A view backstage at Beverley Minster

A New Year Message

 The end of one year – according to some the end of a decade – prompts Mister Minster to consider the future.
Now is the time of year for new resolutions, for good resolutions. But what could I possibly improve over and above what I already am?
Looking at myself with a clear eye I have to say that there’s not much wrong with me that I can change for myself – and I refuse to go down the Botox route.
But it’s the time of year when those around will have expected a portentous statement about what I intend to do differently over the next 12 months. So I decided to put the whole question to an intense scrutiny and see where that led me.
Let’s look at this sensibly. The whole purpose of resolutions at the start of a new year is to improve yourself or change some of your behaviour that you feel is wrong. This is a very laudable aim, a form of rebirth into a better person, which is part of the basic Christian message after all (although we irritating Christians put a few caveats and boundaries on it).
This change is not intended to be a selfish exercise, a resolve based on the idea that: “I want to get fitter so that I can be more attractive to members of the opposite/same sex and have more fun”. That’s not really the right motive, or at least it doesn’t feel right to me.
Although maybe I should get out more.
Regardless of my viewpoint it seems logical that, if you’re genuine about changing yourself then you obviously have to go through a process that includes a clear-headed look at yourself, analysing where you have failed in the past and could (or should) do better. If you’re serious then it also logically means that you need to examine how to make a successful resolution that will stick.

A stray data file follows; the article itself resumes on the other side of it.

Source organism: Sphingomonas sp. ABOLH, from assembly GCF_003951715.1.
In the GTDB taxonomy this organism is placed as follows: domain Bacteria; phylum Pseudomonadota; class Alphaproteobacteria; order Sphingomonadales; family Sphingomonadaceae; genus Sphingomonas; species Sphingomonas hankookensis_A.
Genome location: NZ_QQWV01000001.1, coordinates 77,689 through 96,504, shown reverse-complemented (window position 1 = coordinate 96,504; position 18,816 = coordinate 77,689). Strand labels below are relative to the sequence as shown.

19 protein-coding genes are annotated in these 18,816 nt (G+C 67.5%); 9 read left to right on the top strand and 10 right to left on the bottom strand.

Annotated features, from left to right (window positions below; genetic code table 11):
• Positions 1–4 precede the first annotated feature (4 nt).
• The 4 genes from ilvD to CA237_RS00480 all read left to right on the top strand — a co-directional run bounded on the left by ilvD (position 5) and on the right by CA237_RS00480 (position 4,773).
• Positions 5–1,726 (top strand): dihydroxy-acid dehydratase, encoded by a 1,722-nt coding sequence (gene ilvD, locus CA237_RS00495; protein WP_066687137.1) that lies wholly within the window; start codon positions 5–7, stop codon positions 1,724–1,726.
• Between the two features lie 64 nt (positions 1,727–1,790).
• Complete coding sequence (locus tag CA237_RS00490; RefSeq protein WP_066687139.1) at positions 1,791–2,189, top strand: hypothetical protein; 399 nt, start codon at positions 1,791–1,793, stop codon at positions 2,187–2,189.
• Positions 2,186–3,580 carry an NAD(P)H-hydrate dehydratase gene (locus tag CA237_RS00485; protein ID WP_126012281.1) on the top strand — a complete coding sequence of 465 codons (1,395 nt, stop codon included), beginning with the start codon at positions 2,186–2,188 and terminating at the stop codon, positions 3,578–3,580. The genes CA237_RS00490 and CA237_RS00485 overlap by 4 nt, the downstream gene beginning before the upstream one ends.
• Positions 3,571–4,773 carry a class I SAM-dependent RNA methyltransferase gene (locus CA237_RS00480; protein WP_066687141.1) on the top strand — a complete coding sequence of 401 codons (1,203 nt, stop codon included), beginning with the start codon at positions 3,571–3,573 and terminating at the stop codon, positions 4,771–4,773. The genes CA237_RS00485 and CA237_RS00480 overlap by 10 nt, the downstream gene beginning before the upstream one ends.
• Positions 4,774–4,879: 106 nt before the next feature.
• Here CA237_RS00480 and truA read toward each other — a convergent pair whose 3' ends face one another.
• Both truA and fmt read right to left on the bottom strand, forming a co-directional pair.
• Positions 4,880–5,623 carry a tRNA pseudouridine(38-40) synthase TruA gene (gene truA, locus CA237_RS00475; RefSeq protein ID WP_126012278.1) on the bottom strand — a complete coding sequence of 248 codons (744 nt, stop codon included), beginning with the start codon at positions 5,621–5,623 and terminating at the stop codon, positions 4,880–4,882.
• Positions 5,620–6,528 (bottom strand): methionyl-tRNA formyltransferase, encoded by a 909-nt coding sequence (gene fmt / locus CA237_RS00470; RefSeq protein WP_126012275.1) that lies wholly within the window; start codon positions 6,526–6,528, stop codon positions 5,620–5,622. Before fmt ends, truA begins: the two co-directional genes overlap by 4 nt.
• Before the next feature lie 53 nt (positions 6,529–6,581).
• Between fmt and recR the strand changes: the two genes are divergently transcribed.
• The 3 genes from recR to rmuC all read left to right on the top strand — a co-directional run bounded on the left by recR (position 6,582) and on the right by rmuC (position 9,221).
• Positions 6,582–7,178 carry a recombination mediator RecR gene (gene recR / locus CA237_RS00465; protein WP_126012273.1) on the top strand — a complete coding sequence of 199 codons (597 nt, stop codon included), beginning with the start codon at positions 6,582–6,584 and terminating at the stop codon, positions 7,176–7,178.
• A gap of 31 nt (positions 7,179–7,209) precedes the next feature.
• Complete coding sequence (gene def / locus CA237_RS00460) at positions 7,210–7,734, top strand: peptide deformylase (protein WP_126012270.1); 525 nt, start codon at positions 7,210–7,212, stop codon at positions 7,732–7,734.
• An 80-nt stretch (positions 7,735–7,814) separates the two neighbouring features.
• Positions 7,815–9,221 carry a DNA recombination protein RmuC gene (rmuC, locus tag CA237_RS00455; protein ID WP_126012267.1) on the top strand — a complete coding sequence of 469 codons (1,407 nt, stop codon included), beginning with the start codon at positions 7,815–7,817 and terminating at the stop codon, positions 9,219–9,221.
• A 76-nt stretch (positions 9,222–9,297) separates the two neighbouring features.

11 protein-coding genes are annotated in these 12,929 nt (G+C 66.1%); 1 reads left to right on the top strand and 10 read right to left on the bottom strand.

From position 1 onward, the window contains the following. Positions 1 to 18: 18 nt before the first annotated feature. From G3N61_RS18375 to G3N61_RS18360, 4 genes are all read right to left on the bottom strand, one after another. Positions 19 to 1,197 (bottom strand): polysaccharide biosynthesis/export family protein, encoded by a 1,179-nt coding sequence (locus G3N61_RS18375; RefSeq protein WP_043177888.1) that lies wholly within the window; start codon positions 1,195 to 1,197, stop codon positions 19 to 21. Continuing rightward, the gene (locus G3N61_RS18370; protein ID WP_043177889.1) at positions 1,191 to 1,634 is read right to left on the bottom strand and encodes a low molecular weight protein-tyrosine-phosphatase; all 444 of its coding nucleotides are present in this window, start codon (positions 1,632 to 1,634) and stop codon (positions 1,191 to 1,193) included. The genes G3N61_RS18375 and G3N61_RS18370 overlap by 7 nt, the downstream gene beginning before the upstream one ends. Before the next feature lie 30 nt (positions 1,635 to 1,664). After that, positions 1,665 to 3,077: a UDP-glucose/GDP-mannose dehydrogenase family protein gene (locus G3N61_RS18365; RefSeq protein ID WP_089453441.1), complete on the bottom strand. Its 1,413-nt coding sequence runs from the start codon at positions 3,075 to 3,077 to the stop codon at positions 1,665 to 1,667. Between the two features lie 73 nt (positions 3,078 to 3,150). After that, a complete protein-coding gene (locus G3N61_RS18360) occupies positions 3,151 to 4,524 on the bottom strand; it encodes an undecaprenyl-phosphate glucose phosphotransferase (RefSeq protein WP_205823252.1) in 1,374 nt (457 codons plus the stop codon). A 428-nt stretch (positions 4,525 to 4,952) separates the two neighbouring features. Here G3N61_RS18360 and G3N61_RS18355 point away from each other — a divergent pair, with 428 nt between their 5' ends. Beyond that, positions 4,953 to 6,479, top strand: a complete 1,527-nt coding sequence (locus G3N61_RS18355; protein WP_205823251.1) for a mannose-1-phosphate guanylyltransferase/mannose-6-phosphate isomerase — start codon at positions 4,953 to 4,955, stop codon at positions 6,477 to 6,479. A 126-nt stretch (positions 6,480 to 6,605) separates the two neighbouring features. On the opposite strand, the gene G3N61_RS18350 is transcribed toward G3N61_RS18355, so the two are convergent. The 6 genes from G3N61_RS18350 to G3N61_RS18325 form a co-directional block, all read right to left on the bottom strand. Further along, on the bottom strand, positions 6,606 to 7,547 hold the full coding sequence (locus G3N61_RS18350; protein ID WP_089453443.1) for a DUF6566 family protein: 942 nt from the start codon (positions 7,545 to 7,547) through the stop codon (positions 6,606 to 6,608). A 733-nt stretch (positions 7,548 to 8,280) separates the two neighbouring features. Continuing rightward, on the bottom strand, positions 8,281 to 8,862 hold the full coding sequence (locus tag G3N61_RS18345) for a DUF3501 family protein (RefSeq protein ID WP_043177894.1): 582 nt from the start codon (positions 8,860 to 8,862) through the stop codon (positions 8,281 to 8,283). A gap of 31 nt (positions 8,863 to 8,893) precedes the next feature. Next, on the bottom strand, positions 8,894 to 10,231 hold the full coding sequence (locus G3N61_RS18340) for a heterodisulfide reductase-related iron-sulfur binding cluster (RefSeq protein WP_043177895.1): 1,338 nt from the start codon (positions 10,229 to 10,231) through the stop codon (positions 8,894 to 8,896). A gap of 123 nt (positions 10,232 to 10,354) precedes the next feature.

(I suspect my greater-than-normal use of the world ‘logical’ is based on the fact that I received a Christmas DVD of the newest Star Trek movie and I’ve been channelling the new Spock ever since).
It seems to me that the best form of New Year resolution (and, paradoxically, the one that is probably easiest to keep) is where you vow to change the entire world, rather than just the shape of your anatomy ‘twixt neck and legs.
This may seem a ridiculous statement at first glance, but the more I examined it the more true it felt.
I considered how many times I resolved to lose weight, give up smoking, cut back on drink, become a nicer person, take up regular exercise, be more thoughtful to my wife, pay more attention to other people or stay awake during sermons.
I had to admit that I haven’t got a particularly good track record in maintaining self-improvements much later than January 2nd.  
In my own defence I should point out that there are at least three of the items on this list that I have successfully accomplished – although never as a result of a be-sozzled vow on 31st December. 
But there are several much bigger vows that I accomplished easily – relocating my family to Yorkshire, saving the world from economic meltdown and climate catastrophe (sorry, I appear to be channelling Gordon Brown now).
(Oh, no, I can’t be, I’ve just said ‘sorry’.)
Hahahaha – bit of satire there.
No, I mean things like getting a new bin to improve our recycling efforts, getting a new job to reduce the amount of time and petrol I waste in my car, finding out more about the things I buy and avoiding unethical products, thus helping the world become a better place.
And once I remembered those I realised what was different about them – my resolution had been tied in with a practical method of achieving it.